Kale can be eaten cooked or raw. Baby kale can be quite tender, but older leaves benefit from tenderizing through salting or massaging if they are going to be used in a salad. Kale is sweetest after it is kissed by frost, so harvests in late fall and early winter are often the best.
I love using kale in a salad – one of my favorite combinations is Tuscan kale paired with roasted sweet potatoes. The bitterness of the kale is complimented and balanced by the sweetness of the sweet potato. I often simply saute kale with garlic then finish with a squeeze of lemon or a splash of apple cider vinegar.
Kale is also a fantastic addition to soups, and pairs well with beans, sausage, and root vegetables. (Recipe: White Bean, Sausage and Cavolo Nero Kale Soup) It can be long-cooked and still retain a nice toothsomeness. Portuguese kale is particularly well-known as an ingredient in soups.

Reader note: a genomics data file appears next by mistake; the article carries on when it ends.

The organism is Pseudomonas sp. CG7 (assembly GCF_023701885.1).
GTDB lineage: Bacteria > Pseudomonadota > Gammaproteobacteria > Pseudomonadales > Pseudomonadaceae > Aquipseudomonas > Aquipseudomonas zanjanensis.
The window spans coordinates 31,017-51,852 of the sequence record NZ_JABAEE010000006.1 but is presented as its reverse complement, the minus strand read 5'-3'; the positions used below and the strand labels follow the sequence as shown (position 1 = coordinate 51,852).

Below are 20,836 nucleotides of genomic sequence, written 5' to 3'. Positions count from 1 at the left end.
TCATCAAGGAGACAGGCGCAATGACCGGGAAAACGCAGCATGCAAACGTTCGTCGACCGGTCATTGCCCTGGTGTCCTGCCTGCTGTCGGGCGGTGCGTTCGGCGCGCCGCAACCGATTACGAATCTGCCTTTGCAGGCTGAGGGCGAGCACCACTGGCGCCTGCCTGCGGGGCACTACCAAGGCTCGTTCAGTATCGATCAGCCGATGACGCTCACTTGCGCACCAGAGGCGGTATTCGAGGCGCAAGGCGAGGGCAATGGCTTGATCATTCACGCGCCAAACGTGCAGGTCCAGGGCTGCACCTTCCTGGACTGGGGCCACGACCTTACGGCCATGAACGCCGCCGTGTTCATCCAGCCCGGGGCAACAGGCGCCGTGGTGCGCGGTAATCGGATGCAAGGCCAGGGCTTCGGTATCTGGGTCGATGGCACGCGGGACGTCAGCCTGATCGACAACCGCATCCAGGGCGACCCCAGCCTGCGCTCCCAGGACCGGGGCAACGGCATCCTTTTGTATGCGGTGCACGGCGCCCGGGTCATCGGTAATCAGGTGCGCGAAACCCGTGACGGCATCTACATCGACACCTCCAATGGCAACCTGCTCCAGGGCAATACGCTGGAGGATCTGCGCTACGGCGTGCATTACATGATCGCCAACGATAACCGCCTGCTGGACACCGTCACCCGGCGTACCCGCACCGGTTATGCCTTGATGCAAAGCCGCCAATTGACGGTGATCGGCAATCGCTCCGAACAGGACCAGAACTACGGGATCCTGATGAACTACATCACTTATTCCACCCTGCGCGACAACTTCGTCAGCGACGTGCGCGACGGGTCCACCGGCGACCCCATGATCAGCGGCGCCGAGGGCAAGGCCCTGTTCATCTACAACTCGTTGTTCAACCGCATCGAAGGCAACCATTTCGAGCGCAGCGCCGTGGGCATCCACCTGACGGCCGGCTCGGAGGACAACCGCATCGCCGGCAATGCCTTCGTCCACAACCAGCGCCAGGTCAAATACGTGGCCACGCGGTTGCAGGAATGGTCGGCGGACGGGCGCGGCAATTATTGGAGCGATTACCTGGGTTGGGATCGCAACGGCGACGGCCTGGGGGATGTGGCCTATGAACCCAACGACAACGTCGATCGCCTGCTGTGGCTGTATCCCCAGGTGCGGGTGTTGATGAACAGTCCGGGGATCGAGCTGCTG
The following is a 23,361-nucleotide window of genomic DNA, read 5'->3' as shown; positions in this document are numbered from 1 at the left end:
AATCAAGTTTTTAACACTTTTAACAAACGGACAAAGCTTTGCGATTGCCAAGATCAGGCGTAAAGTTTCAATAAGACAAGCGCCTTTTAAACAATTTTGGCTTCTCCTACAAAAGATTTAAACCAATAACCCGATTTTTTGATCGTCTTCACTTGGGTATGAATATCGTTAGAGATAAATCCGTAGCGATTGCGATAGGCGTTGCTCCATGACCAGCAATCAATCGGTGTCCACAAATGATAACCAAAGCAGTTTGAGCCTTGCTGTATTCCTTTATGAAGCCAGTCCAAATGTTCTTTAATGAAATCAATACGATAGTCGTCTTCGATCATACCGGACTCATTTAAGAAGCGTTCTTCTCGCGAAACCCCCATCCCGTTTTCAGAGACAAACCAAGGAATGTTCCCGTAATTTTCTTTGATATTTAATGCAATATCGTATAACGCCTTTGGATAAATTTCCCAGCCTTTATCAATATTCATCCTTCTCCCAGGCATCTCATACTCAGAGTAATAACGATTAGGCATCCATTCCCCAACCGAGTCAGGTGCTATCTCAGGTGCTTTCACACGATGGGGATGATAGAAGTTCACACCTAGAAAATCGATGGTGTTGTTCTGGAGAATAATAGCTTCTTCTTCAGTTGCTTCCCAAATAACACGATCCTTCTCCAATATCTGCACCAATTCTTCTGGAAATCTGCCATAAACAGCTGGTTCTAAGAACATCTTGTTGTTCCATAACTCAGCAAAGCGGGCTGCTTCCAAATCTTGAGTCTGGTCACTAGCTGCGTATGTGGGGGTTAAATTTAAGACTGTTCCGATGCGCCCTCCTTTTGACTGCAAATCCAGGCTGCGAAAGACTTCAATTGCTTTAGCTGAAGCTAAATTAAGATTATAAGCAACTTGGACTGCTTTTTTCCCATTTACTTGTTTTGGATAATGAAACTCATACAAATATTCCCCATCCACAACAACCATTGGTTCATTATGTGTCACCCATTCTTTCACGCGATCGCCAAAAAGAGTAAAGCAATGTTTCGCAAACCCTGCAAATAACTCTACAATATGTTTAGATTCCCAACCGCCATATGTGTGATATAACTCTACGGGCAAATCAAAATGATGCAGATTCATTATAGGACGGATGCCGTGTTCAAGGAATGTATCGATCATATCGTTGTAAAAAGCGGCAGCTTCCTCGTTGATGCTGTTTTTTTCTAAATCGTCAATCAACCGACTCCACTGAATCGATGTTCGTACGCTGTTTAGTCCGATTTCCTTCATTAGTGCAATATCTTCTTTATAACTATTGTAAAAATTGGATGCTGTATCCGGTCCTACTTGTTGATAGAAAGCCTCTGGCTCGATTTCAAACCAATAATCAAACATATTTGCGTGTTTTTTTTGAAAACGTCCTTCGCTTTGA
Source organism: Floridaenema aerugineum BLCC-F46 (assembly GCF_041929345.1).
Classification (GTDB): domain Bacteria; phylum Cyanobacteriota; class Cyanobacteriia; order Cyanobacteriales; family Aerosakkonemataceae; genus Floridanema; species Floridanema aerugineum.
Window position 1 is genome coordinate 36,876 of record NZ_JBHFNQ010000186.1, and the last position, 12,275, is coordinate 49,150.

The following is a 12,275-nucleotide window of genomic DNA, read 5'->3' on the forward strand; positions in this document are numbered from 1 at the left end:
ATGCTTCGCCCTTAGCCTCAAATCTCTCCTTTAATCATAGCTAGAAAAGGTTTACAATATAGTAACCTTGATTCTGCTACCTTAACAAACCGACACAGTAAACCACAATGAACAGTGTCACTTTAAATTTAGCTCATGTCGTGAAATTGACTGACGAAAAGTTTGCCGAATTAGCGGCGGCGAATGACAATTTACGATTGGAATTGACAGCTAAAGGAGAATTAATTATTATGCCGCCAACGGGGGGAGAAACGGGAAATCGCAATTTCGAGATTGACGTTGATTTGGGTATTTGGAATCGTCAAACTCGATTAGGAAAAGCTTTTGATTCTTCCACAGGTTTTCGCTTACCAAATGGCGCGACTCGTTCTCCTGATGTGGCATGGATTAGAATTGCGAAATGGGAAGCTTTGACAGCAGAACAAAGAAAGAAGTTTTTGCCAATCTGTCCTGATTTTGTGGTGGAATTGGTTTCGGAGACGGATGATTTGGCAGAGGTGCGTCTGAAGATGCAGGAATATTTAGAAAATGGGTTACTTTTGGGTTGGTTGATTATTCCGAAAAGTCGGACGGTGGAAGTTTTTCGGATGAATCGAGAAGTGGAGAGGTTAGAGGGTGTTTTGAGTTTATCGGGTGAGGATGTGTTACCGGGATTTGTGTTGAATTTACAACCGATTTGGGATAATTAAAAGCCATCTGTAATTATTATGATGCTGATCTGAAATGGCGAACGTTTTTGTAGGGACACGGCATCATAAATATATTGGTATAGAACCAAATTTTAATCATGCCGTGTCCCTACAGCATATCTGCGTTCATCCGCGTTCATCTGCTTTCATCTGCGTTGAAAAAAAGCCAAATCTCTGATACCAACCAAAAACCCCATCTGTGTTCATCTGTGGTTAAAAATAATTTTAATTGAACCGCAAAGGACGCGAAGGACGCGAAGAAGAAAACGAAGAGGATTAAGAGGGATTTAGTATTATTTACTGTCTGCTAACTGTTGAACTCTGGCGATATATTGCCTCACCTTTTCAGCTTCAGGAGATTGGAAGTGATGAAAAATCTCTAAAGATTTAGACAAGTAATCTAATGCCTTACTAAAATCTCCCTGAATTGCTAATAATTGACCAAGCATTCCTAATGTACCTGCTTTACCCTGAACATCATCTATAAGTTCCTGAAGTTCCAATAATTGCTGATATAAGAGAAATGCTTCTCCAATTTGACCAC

Kale and collards both braise extremely well, and any variation of braised greens or creamed greens can be made with either. Finally, kale sprouts – the tender florets of the kale plant – are a late winter or early spring treat very similar to sprouting broccoli or broccoli raab. Saute with garlic or roast for a delicious broccoli-like dish.
Kale’s Friends and Foes
Pests: All the standard brassica-family pests will bother kale, but typically not to the degree that they will bother more refined brassicas like cauliflower, cabbage, and broccoli.
In my garden, the only substantial pest problem I deal with is the grey woolly aphids that periodically congregate on the growing tips of the kale. These aphids grow rapidly into huge colonies which can distort the leaves and make a “clean” harvest extremely difficult. Collards with their thicker, waxier leaves are said to be less affected by both aphids and flea beetles.
Pests that may bother kale include: